Tin Can Bay Spring and Summer Options
  |  First Published: November 2011

With the weather warming up and the days slowly getting longer our thoughts should be on the coming spring and summer seasons and what fishing options we may have.

It’s amazing what a variety of fishing options we have in the Straights from land-based through to boating and don’t discount the local beaches.

This month will see the sand and golden lined whiting starting to move out of the deeper sections of the Straights and haunting some bait on the flats. Along with these their ever present species, bream will no doubt be shadowing their every move, and don’t be too upset if a big lizard decides to devour your bait or lure. To top it off you may be lucky enough to get a few heart flutters when a big golden trevally turns up.

There are two major options here for anglers – using the ever conquering bass yabby or you may like to take on the challenge of luring in the form of poppers, stick baits and small minnows.

Both techniques can be done in a similar manner, either walking the flats or drifting in a tinnie. Both forms are a wonderfully pleasurable prospect on a sunny spring day. I like to walk or drift with the last of the run out and the first hour or two of the run in tides.

There’s no doubt that a lot of focus is put into the creeks, where the mangrove jack and barramundi are the targets. You really have to target these fish by throwing endless casts at snags or rock bars with lures, or patiently sitting in a deep hole or snag with a live bait. Don’t get too upset when a bream makes a mess of your live bait - this fishing is a test of keenness and willingness to hang in there. The rewards are worth it when all goes to plan.

Getting away from the flats and creeks will open up a whole new world of opportunities. Alternative areas, Searys and Teebar ledges both situated in the Tin Can Inlet, can dish up just about anything on their day from tuna and mackerel to cod, snapper and sweetlip. These are high tidal flow areas so you will have to pick your tides.

The deeper areas around Big Mick and up towards Kauri nearly always hold scattered schools of tuna, tailor and mackerel. Add to this the coffee rock reefs scattered around the area that should provide most reef species.

Rainbow beach from Inskip to Double Island is always worth a fish, with whiting, bream and tailor making up the majority of catches.

The hot tip

I could waffle on a bit more but will only bore you, so instead I’ll give you a few ideas that will hopefully connect you up with that fish that you have put so much effort and time into.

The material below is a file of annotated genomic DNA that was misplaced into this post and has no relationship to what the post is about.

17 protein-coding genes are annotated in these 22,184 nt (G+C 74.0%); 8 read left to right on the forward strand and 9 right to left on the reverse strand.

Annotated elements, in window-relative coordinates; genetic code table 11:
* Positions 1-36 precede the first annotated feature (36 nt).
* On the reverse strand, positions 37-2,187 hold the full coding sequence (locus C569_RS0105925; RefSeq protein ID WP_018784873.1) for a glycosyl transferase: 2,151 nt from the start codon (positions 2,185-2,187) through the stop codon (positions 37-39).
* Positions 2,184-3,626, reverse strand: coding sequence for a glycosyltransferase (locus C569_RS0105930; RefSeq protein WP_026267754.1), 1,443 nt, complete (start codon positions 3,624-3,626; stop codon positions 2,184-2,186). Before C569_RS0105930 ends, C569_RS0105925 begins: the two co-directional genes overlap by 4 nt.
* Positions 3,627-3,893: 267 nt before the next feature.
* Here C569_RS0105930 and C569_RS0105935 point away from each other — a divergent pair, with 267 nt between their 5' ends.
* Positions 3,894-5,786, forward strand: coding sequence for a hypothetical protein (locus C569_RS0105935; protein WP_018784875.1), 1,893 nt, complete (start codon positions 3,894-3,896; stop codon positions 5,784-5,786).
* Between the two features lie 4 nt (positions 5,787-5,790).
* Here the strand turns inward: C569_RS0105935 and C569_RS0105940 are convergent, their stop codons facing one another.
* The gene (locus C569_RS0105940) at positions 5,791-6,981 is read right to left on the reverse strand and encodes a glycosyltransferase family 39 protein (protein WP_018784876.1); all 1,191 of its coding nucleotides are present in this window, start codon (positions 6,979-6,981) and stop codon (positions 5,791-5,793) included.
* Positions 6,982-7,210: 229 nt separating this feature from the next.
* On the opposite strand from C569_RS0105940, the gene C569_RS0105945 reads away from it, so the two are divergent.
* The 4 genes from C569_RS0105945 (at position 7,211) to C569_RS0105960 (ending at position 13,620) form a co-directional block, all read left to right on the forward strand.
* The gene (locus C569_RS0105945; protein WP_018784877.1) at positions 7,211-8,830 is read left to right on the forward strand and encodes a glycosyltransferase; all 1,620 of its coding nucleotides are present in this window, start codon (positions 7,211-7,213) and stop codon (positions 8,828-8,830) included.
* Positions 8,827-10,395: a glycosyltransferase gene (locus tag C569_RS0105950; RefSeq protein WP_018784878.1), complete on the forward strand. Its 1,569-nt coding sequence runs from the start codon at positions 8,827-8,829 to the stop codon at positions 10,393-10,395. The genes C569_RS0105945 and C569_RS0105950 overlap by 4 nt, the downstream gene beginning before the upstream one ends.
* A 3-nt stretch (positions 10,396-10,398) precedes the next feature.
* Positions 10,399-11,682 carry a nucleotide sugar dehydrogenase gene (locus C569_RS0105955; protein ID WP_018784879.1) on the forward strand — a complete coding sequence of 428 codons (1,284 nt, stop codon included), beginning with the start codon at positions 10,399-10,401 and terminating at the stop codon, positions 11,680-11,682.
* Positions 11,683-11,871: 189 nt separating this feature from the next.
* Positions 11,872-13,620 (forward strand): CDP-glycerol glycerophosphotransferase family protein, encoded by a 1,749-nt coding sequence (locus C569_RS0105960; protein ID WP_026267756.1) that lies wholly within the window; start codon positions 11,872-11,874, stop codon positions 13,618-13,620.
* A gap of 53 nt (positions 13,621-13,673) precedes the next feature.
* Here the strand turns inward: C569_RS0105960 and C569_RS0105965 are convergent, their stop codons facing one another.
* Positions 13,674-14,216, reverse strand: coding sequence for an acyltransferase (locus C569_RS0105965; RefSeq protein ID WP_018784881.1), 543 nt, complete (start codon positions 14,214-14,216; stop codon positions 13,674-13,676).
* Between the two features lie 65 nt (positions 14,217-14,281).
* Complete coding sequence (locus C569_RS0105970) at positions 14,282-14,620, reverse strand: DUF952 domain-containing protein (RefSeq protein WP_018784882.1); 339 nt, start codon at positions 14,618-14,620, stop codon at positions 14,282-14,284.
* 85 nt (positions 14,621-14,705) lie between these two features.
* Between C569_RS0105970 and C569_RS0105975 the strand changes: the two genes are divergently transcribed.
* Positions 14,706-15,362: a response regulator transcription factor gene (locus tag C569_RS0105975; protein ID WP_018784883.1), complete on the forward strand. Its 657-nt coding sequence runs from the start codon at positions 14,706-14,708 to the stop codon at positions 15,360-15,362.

There are endless creeks in the area and most people restrict their fishing to the tides - which is fine - but think outside the square. Some of the creeks still hold good water at low tide, go in on the high and stay through the low until the next high, not all creeks have to be ‘big’.

Most if not all people will have gone home and if you can put up with the sand flies you will have the creek to your self.

Don’t be put off if it’s a bit windy on the flats. Yes it may be a bit uncomfortable at times but it gives the fish cover and your catch rate will improve.

Although we like to drift the flats, we also anchor at times especially if we have missed the early part of the tide. Here you have two options - throw the pick out in the open part of the flat near a weed bank and use a little berley and it won’t be long before you attract bream and gar. Once that tide has covered the flats try anchoring close to the shore line and cast towards the mangroves.

You have to think outside the square - we are all guilty of doing the same thing and getting the same results. To improve these results we have to look at different options such as possibly spending more time in one spot than we would usually do or fishing areas that you would normally go past.

The early signs are looking good with a couple of barramundi being caught and reports of jack also.

One local photo on the wall of a local business shows ‘several’ golden trevally caught by a couple of locals; good for the ego I suppose but a total waste.

The days of big egos are coming to an end so let’s ensure that the Straights remains a fishing haven by only taking what you want - anyway who wants to fillet 50 diver whiting!

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